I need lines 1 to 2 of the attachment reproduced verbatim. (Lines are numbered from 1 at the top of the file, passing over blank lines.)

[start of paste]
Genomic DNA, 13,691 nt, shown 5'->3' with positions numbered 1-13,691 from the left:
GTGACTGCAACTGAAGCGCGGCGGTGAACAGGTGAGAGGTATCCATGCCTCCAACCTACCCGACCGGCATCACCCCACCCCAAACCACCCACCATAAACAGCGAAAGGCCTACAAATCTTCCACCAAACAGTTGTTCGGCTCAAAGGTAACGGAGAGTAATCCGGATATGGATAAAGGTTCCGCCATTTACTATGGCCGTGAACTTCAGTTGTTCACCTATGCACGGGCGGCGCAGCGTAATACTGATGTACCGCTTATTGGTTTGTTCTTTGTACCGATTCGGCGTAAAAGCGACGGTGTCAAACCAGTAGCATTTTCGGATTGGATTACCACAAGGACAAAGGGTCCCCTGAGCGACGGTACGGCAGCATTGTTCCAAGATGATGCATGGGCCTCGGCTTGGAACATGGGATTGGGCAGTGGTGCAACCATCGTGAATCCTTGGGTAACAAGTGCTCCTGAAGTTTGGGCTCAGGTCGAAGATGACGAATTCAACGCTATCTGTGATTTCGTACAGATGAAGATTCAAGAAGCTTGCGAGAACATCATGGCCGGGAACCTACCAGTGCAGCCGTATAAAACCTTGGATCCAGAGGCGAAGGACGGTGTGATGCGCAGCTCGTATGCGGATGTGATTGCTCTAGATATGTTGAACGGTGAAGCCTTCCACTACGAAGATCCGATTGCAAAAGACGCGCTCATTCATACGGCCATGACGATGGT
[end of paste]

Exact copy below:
Genomic DNA, 13,691 nt, shown 5'->3' with positions numbered 1-13,691 from the left:
GTGACTGCAACTGAAGCGCGGCGGTGAACAGGTGAGAGGTATCCATGCCTCCAACCTACCCGACCGGCATCACCCCACCCCAAACCACCCACCATAAACAGCGAAAGGCCTACAAATCTTCCACCAAACAGTTGTTCGGCTCAAAGGTAACGGAGAGTAATCCGGATATGGATAAAGGTTCCGCCATTTACTATGGCCGTGAACTTCAGTTGTTCACCTATGCACGGGCGGCGCAGCGTAATACTGATGTACCGCTTATTGGTTTGTTCTTTGTACCGATTCGGCGTAAAAGCGACGGTGTCAAACCAGTAGCATTTTCGGATTGGATTACCACAAGGACAAAGGGTCCCCTGAGCGACGGTACGGCAGCATTGTTCCAAGATGATGCATGGGCCTCGGCTTGGAACATGGGATTGGGCAGTGGTGCAACCATCGTGAATCCTTGGGTAACAAGTGCTCCTGAAGTTTGGGCTCAGGTCGAAGATGACGAATTCAACGCTATCTGTGATTTCGTACAGATGAAGATTCAAGAAGCTTGCGAGAACATCATGGCCGGGAACCTACCAGTGCAGCCGTATAAAACCTTGGATCCAGAGGCGAAGGACGGTGTGATGCGCAGCTCGTATGCGGATGTGATTGCTCTAGATATGTTGAACGGTGAAGCCTTCCACTACGAAGATCCGATTGCAAAAGACGCGCTCATTCATACGGCCATGACGATGGT